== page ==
News ID: 232589
Published: 0443 GMT October 10, 2018

Mass grave of 1,500 Daesh victims discovered in northern Syria

Mass grave of 1,500 Daesh victims discovered in northern Syria

Syrian government forces have discovered a mass grave containing the bodies of more than one thousand people executed by members of the Daesh Takfiri terrorist group in the country’s northern city of Raqqah.

Russia's RT Arabic television news network reported that Syrian soldiers made the discovery at the Panorama roundabout in the northwestern flank of the city, located about 455 kilometers (283 miles) northeast of the capital Damascus, and that the grave has the corpses of at least 1,500 civilians and military personnel in it.

The report added that responders are working to uncover and identify bodies at the site from clothes, fingerprints, documents or other special markers, Presstv Reported.

The mass grave makes it the largest one found in Raqqah so far.

Syrian Forensic Medicine General Director Zaher Hajo told Arabic-language and pro-government al-Watan daily in early January that Daesh Takfiris had executed 10,000 people and buried their bodies in mass graves across Raqqah.

He stressed that his colleagues had confirmed the presence of 4,000 bodies in one single grave.

Hajo went on to say that Syrian Health Minister Nizar Yazigi has ordered the formation of a committee in order to collect the remains of the victims and transfer them to the military hospital in Aleppo.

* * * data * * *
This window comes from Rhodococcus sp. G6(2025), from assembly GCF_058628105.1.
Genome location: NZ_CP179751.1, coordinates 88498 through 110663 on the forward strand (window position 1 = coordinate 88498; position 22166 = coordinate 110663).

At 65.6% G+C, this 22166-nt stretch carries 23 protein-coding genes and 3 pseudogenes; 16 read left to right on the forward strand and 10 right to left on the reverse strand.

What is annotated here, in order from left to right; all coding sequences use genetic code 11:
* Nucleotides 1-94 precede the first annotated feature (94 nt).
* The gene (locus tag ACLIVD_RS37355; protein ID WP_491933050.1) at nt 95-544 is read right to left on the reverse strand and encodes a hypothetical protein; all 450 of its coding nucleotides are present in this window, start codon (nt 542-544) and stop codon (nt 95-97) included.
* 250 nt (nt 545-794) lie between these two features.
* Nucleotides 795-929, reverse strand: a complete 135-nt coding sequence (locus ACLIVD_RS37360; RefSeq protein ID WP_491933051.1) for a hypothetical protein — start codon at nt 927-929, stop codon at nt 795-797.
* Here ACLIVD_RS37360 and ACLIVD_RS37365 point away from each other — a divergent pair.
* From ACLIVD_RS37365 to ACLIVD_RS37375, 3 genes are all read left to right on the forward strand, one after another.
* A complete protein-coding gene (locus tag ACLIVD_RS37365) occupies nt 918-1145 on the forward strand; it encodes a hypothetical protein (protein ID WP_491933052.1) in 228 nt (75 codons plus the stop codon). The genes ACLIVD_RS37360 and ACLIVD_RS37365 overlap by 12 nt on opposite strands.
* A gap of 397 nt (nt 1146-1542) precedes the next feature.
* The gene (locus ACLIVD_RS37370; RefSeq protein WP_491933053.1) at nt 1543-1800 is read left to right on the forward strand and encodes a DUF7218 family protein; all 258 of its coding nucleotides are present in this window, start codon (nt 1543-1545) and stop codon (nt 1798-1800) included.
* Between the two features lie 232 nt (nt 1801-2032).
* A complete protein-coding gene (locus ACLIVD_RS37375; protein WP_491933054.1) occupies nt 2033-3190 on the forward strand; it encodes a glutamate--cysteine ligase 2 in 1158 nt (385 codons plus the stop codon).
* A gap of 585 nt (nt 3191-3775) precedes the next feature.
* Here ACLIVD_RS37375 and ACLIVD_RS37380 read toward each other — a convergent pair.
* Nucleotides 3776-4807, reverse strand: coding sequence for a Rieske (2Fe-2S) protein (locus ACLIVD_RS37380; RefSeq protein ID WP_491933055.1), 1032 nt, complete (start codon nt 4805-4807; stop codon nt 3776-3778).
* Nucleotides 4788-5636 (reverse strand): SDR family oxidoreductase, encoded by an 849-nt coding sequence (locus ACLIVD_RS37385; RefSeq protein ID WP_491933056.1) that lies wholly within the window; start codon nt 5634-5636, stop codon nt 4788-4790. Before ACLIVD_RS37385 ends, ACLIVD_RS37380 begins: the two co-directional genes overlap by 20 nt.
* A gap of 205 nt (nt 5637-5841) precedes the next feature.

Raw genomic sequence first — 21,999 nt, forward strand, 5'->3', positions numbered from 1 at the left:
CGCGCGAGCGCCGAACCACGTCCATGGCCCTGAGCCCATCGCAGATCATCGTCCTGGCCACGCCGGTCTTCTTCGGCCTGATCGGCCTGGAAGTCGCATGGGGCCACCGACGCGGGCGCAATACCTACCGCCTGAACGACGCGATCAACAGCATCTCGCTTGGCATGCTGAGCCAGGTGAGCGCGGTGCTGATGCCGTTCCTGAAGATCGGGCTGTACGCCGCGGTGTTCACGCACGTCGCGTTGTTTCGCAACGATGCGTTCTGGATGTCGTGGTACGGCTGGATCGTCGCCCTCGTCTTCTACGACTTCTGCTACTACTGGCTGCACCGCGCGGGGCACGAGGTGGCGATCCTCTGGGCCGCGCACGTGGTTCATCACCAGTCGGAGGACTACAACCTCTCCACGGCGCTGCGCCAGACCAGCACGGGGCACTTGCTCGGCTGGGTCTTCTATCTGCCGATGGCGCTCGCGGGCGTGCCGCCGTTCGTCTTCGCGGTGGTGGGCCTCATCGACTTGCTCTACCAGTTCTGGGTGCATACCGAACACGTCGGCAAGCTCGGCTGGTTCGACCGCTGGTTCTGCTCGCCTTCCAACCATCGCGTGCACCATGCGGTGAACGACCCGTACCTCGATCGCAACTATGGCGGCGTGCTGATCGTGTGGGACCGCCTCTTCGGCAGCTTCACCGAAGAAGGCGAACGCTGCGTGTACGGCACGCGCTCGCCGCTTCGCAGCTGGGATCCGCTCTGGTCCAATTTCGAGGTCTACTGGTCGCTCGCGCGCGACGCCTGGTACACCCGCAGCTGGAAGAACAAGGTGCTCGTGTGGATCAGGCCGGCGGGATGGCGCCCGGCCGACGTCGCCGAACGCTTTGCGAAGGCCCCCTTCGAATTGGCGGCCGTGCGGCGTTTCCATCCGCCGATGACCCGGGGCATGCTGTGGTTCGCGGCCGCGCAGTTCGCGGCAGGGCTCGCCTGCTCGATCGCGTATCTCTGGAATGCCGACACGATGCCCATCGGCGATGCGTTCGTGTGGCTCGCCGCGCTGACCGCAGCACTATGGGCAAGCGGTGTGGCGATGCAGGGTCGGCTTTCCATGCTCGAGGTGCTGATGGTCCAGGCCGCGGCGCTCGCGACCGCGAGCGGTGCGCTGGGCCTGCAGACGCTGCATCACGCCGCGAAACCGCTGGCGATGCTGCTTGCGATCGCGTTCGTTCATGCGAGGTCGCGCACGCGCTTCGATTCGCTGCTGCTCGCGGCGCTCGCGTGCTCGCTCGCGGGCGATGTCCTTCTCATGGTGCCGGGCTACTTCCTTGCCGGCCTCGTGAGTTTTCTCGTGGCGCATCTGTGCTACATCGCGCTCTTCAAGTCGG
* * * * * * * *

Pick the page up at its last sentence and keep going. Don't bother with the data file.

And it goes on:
He stated that identification of the victims, using their teeth and bones, will start next week, stressing that he will chair the committee.

The so-called Syrian Democratic Forces (SDF) – a US-backed group of Kurdish and Arab forces – said on October 20, 2017 that it had “liberated” Raqqah after driving out Daesh terrorists from the city, which served as Daesh's de facto capital in the war-ravaged Arab country. 

The US-backed forces later said the political future of the city and the province of the same name would be determined “within the framework of a decentralized, federal, democratic Syria.”

SDF spokesman Talal Silo said that the group would hand over the control of Raqqah to what he called “the Raqqah Civil Council.”

Syrian Minister of National Reconciliation Affairs Ali Haidar reacted by saying that Raqqah’s future could only be discussed “as part of the final political structure of the Syrian state.”

The so-called Syrian Observatory for Human Rights (SOHR) has, meanwhile, said that the SDF’s purported operations in Raqqah have killed civilians and damaged infrastructure in the city.

“When you’re killing around 1,200 civilians — nearly half of them women and children — and destroying 80 percent of the city, that’s not liberating Raqqah,” Rami Abdel Rahman, the head of the SOHR, told Arab News daily newspaper.

 

 

   
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